China says newly-bred yak will improve meat production

Yak seen resting on the mountains of Kyirong county of southwest Tibet.(Photo courtesy: Xinhua)

(, Jul01’19) – Demand for meat has seen dramatic rise in China in recent decades as a result of the country’s phenomenal economic growth which has seen many hundreds of millions of people lifted out of poverty. And as supplies of pork, the country’s main high nutrition diet, have been severely affected by the still raging African swine fever, Chinese scientists have declared success in producing a new breed of yak that will improve meat production in the country, according to China’s official Xinhua news agency Jul 1.

The tall and powerful Ashidan yak weighs over 400 kg, is hornless, and as obedient as a lamb, the report said.

The new breed is stated to have been produced by Ms Yan Ping and her team from the Lanzhou Institute of Husbandry and Pharmaceutical Sciences of the Chinese Academy of Agricultural Sciences.

The report said it took more than 20 years for Yan’s team, working with Datong Yak Breeding Farm in Qinghai Province, to breed the Ashidan yak, named after the 4,380-metre Ashidan Mountain that looms over the farm.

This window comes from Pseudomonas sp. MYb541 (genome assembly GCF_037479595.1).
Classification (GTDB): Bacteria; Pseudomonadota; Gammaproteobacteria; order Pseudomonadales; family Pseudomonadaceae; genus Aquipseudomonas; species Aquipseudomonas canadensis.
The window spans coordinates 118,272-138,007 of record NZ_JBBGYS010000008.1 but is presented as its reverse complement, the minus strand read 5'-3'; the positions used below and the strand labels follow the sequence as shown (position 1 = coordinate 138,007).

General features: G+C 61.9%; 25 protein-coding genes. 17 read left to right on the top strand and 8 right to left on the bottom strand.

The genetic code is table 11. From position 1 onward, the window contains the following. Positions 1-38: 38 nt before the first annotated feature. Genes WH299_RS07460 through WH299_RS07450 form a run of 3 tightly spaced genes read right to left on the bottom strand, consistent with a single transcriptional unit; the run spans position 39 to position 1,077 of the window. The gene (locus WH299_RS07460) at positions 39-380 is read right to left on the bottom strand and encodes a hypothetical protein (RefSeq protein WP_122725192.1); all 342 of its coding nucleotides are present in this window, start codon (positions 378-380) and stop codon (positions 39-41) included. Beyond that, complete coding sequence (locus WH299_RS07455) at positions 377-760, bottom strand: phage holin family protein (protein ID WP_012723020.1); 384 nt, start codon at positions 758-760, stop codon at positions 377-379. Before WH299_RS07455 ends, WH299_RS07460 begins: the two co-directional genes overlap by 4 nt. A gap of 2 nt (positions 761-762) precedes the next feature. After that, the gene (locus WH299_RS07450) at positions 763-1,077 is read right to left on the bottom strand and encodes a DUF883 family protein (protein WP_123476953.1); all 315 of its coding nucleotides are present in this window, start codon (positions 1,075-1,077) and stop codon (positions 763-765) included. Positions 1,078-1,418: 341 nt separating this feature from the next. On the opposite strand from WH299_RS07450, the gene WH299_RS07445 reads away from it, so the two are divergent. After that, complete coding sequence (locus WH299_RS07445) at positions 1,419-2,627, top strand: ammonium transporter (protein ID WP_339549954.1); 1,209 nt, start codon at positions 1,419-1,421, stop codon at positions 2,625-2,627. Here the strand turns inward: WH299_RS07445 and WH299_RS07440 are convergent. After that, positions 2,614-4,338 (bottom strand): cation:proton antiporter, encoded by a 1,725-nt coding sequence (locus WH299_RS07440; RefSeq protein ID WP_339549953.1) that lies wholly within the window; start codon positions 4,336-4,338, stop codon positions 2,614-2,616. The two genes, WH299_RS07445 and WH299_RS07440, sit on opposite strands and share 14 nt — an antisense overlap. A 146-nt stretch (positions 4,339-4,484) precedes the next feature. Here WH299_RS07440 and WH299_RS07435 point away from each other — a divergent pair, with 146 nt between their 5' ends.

“It is better suited to large-scale intensive breeding in the cold and arid alpine areas of China. We can make full use of the feed resources in alpine and semi-agricultural and semi-pastoral areas of the Qinghai-Tibet Plateau,” the report quoted Yan as saying.

Noting that about 6 percent or 7 percent of yaks in Qinghai had no horns naturally, these were selected for the breeding programme. Scientists identified the genes related to horns and cultivated the Ashidan using molecular breeding technology. Each Ashidan had a similar physique and appearance, and they are genetically stable, Yan was cited as saying.

The vital statistics about the new breed is stated to include the fact that under the same feed conditions, the average reproductive survival rate of the Ashidan yak is 59.98 percent, 11.72 percentage points higher than local yaks, and mortality is 1.24 percent, 4.32 percentage points lower.

Almost 4,000 male Ashidan yaks have already been introduced to Qinghai farms to improve the stock, the report said, adding this is expected to help herdsmen on the Plateau out of poverty.

The average weight of the Ashidan at 18-months is stated to be 92.77 kg, or 24.71 percent heavier than local yaks.


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